There is a right way and a wrong way to calculate how much life insurance you need. First, let’s look at the wrong way.
The typical life insurance agent will steer you toward cash value life insurance of some sort. It might be called:
…or some other fancy name.
We recommend that you ask any agent, right up front…if the product he’s trying to sell you is term or cash value. Reject the cash value insurance.
Cash value agent will customarily ask you how much money you can afford in your budget for life insurance. Once you tell them how much you can afford, they will calculate how much cash value insurance he can sell you for that amount of money.
That is completely backwards, and has nothing to do with your needs.
Here is the right way.
Q: How do I determine the amount of life insurance I need?
A: It depends on what you are trying to protect.
Family protection: the most common reason for life insurance
Discussing your life insurance needs is a vital and necessary conversation. But remember, it can be fraught with emotion. You are making plans how to live after the death of someone you love dearly. So, be sensitive to each other as you progress. Show your love through your good planning.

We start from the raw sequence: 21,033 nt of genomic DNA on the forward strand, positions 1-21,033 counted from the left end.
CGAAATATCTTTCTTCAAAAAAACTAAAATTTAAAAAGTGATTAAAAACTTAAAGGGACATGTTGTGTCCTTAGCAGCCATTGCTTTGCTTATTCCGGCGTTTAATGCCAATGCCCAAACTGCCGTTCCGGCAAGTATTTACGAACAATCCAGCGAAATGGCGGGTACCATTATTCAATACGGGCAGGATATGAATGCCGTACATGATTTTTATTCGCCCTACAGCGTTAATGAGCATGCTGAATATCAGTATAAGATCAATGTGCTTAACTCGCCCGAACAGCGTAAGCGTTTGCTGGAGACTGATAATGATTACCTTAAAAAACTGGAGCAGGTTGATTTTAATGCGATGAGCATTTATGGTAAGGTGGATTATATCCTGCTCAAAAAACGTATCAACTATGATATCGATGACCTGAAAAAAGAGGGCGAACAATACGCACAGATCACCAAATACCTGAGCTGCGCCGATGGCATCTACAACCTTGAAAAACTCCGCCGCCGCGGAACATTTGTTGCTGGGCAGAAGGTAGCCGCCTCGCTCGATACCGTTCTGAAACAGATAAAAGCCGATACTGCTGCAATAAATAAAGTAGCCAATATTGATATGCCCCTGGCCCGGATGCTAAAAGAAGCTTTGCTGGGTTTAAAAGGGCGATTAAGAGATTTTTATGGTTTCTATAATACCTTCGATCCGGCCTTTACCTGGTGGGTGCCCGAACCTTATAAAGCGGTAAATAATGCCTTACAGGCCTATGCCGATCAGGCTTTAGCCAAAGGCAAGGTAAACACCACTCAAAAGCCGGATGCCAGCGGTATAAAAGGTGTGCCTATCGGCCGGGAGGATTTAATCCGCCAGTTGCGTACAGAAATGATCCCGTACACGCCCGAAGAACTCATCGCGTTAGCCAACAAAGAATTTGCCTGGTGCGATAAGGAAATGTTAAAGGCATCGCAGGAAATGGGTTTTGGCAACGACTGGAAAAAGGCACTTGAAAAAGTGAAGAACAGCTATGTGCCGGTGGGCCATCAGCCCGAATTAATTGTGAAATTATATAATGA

Life insurance is actually income protection insurance. If you are alive and earning an income, life goes on. If you die, your income stops. But if you are part of a family, the surviving members of the family may still need your income for a certain period of time.
In a family situation, the main income earner should be the person with the most insurance. The second income earner should also be insured against loss of income.
Think about this: A person who worked a normal 40-year working lifetime and averaged $50,000 per year will earn $2 million in his lifetime. Sounds like a lot of money, and it is. But you won’t feel like a millionaire on the yearly plan.
Let’s show an example of the typical family of four. Dad is the main income earner, Mom also works outside the home but earns less than Dad. They have two children, ages 4 and 6. Dad and Mom are both 30 years old. Dad earns $50,000 per year, and Mom earns $30,000.
If Dad died today, Mom and the kids would still need his income until the youngest child is grown up. We traditionally figure that kids are out of the house at 22, or after their senior year of college.
So, 22 minus 4 is 18 years. Mom and the kids need Dad’s income for at least 18 years. If Mom died prematurely, Dad and the kids would need her income for at least 18 years.
Other expenses to consider are:
o Final Expenses (funeral, casket, cemetery plot, headstone)
o Mortgage payoff
o Debt payoff (credit cards, consumer debt)
o College funds: if you want to provide money for college, add the amount you choose.
In light of these variables, let’s show an example:
Dad: $50,000 x 18 = $900,000
Mom: $30,000 x 18 = $540,000
Mortgage payoff = $150,000
Consumer debt payoff = $20,000
College funds for 2 children = $100,000